Faculty perceptions of open access repositories: A qualitative analysis




Tmava, Ahmet

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Taylor & Francis


Open Access Repositories (OARs) are viewed as a new channel of scholarly communication and a way for scholars to disseminate their work faster to a broader audience. Finding a solution to low faculty participation in OARs is an intricate task that requires a deeper understanding of faculty perceptions of OARs. Previous studies have investigated the motivating and hindering factors using different forms of surveys that focused on external factors, which were either social or technological in context. The goal of this qualitative study was to provide an understanding of the psychology of the faculty reluctance towards their participation in OARs. The results reveal that while close to half of the faculty support the OA principles and are willing to share their work in Open Access (OA), a little over half of faculty seem to be unfamiliar with the OA goals and the purpose of OARs. In addition, faculty comments reveal a wide range of perceived concerns regarding OARs, from submission process, plagiarism, and copyright concerns to the perception of OARs as low-quality publishing venues that can have a negative impact on their academic careers. Thus, to better address faculty needs and concerns, it is crucial for OAR staff to take a multifaceted approach, targeting each faculty concern independently.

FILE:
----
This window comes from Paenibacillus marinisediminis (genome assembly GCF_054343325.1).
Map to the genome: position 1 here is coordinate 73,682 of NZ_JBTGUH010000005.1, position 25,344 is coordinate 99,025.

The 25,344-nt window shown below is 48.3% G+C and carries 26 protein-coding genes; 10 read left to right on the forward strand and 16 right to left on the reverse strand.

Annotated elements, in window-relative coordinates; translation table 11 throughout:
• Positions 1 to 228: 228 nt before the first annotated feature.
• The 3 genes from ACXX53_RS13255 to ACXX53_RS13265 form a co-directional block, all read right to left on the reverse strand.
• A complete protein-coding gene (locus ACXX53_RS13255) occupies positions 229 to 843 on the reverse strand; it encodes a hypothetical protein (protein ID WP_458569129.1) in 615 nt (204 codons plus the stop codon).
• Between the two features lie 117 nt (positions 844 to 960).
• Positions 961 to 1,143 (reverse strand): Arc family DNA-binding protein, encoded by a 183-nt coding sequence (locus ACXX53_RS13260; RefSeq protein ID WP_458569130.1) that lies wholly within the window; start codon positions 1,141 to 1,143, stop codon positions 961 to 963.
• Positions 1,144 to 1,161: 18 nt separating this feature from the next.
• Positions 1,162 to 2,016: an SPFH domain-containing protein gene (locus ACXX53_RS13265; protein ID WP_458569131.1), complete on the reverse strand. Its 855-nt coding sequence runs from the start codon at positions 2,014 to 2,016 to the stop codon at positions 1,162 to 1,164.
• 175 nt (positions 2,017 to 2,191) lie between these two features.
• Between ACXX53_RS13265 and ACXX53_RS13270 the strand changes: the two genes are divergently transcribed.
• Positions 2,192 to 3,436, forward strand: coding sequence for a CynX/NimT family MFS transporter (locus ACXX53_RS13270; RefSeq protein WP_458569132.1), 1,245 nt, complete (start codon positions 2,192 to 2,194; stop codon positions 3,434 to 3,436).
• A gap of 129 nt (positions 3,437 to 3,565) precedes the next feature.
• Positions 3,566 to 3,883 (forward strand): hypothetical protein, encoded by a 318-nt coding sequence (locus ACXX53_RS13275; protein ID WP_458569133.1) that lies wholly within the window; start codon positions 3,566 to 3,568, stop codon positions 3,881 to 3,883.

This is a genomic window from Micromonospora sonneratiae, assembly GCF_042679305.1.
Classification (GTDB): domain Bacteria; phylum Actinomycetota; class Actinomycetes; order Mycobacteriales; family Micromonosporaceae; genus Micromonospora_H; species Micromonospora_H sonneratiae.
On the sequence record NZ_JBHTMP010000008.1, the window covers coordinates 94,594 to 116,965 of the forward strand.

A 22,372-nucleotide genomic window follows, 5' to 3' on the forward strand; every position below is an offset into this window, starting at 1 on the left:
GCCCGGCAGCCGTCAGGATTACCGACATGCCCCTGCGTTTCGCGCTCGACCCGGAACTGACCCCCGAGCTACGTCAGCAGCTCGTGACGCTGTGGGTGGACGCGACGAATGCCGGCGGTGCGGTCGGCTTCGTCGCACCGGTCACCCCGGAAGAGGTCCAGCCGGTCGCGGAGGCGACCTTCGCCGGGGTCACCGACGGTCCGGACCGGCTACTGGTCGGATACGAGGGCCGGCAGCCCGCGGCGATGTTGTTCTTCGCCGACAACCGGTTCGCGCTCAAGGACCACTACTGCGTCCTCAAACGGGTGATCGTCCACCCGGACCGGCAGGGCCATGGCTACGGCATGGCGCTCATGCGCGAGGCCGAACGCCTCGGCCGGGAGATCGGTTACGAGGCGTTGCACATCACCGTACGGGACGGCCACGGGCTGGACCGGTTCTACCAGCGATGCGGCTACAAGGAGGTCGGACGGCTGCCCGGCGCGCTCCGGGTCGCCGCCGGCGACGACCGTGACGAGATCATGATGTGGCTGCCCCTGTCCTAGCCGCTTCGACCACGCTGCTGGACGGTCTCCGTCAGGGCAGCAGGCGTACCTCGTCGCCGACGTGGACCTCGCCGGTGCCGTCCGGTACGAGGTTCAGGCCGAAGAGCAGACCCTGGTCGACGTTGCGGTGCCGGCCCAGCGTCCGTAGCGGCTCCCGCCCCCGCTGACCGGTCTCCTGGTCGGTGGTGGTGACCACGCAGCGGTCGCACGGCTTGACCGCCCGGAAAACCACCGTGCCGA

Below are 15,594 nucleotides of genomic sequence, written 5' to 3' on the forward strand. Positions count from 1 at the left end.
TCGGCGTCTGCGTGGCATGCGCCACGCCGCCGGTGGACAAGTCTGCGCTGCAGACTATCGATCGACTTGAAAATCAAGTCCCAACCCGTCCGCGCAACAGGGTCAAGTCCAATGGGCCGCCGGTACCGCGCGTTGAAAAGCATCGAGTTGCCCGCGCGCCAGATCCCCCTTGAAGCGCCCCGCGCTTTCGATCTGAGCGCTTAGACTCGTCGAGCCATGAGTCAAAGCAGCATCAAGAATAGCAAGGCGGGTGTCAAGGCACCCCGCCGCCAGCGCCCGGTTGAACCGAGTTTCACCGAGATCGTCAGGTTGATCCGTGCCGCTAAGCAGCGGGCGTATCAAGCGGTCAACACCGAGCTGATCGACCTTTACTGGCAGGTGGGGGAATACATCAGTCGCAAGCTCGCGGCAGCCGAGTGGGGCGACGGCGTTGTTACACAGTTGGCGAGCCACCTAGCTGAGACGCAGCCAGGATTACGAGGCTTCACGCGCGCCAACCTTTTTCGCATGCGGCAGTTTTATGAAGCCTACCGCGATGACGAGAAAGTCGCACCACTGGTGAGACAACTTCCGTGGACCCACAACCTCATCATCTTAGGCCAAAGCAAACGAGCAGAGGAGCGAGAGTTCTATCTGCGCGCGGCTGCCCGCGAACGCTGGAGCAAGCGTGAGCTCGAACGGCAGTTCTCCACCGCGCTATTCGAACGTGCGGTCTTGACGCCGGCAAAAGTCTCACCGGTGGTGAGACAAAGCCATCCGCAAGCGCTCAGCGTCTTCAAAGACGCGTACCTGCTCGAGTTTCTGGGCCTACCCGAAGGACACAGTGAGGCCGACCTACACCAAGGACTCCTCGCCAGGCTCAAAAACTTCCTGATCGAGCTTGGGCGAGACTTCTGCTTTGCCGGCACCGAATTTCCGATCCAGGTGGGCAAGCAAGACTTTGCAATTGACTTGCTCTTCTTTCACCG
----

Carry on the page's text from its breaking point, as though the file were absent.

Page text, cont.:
Article originally published by New Review of Academic Librarianship, 1–29. Published online 2022. https://doi.org/10.1007/s13520-022-00156-z


Open access, Open access repositories, Scholarly publishing, Open access publishing


This is the post-print version of an article that is available at https://doi.org/10.1007/s13520-022-00156-z. Recommended citation: Tmava, A. M. (2022). Faculty perceptions of open access repositories: A qualitative analysis. New Review of Academic Librarianship, 1–29. This item has been deposited in accordance with publisher copyright and licensing terms and with the author’s permission.